As many of us, I began my career doing everything myself. I wore all the hats. The accountant hat, the editor hat, the marketer hat, and of course, the photographer hat. It was ridiculous how busy I was. I sat in front of the computer for more than 10 hours a day gaining weight and eating junk. It was less than ideal.
As I began to witness the inevitable decline of my enthusiasm for this creative business, I had to implement changes immediately or else… The first wave of changes was to outsource many of the jobs I was doing. I stopped editing my own photos and starting using ShootDotEdit for all ofmy editing needs. I outsourced album design to the Graphistudio team in Italy. I then focused on improving my skills as a photographer, and marketing my business the rest of the time.
Outsourcing costs money, but it’s absolutely necessary. Set up a profit and loss statement and work out a pricing strategy that will allow you to be profitable even when many of the jobs are outsourced.
For more of Roberto’s work, check out his website.
WPPI Seminar: The Most Effective Approach to Effortless Posing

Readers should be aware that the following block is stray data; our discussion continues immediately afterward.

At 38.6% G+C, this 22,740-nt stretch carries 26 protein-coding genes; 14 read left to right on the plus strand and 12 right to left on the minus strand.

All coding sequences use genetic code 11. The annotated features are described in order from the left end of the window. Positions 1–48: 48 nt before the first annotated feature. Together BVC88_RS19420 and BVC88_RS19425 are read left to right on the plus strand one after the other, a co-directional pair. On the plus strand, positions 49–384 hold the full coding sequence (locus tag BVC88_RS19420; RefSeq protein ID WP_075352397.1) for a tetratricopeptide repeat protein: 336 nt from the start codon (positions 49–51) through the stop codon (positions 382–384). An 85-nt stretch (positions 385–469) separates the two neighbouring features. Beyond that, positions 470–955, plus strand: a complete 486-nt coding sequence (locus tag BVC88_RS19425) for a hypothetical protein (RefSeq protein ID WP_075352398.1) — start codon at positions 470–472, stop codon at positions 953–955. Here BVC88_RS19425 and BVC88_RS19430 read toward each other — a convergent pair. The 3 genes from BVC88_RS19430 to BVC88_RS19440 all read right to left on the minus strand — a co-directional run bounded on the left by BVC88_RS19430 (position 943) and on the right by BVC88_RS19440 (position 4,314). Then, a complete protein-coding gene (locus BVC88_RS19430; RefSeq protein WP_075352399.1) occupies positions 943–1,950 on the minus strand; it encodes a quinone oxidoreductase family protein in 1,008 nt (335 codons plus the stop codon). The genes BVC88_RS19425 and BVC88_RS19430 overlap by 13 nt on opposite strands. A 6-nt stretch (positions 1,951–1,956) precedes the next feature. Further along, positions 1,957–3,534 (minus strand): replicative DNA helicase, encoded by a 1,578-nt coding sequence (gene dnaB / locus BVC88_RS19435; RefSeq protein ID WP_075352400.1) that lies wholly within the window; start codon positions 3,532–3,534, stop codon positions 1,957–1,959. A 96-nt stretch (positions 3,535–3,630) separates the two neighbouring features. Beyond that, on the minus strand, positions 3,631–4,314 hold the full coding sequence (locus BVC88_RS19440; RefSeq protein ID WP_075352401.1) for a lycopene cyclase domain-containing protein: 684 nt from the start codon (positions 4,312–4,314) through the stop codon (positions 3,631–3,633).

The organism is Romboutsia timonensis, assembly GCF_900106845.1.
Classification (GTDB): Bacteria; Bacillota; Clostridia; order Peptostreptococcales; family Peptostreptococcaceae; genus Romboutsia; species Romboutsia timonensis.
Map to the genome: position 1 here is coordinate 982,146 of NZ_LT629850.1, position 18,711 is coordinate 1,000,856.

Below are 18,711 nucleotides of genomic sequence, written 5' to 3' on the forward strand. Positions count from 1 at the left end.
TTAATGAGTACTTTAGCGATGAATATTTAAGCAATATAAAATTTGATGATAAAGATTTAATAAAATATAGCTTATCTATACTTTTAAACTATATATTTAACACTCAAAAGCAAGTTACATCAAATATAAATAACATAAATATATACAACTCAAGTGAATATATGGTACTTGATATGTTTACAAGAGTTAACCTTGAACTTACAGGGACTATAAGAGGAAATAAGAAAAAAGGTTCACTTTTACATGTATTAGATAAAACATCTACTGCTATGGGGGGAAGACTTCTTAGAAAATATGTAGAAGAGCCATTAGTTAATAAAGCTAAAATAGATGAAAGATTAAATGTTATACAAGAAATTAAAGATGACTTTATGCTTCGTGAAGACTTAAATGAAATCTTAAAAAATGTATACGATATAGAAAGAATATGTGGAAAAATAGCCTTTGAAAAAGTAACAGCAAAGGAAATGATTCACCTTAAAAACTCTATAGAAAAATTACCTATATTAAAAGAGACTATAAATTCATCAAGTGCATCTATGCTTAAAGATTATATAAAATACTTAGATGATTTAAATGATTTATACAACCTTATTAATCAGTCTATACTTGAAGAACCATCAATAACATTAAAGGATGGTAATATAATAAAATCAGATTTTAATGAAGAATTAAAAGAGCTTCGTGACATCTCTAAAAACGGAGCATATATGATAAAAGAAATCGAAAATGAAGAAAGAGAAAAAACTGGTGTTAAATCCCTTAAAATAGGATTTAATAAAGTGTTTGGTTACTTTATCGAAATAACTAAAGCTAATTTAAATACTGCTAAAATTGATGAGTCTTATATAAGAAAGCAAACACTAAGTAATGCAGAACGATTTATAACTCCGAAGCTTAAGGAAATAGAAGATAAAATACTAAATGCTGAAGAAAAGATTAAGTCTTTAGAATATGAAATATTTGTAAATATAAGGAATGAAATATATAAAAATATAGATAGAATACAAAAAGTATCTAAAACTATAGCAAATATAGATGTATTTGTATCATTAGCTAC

What I wish I knew when I started out was that it was my responsibility to pull the best out of my subjects every time I pointed a camera at them. I used to leave it up to them and think, “Well that didn’t go very well, but at least the quality of the pictures were good.” How many of us say that to ourselves because we lack the capacity to direct difficult subjects? That’s where I was and it took me a while to realize that their expression is and always will be my responsibility. I don’t care what mood they are in, how petrified they are of the camera, whether or not they respect me and listen to me one bit. I don’t care, my work is all based off of expression, so you better believe I’m going to pull it out of them. How could I leave that up to them when I started down this path? I realized that I couldn’t, I just didn’t know how to go about directing them toward an interesting expression when I started. When I threw the technical to the side and started working everyday on my directing skills that’s when my work really came together. Technically, yeah it had to be great, but couple that with an interesting expression and you nail what I call “lookablility” the ability of an image to capture the attention of an onlooker. And isn’t that what we all want out of our work? I sure do.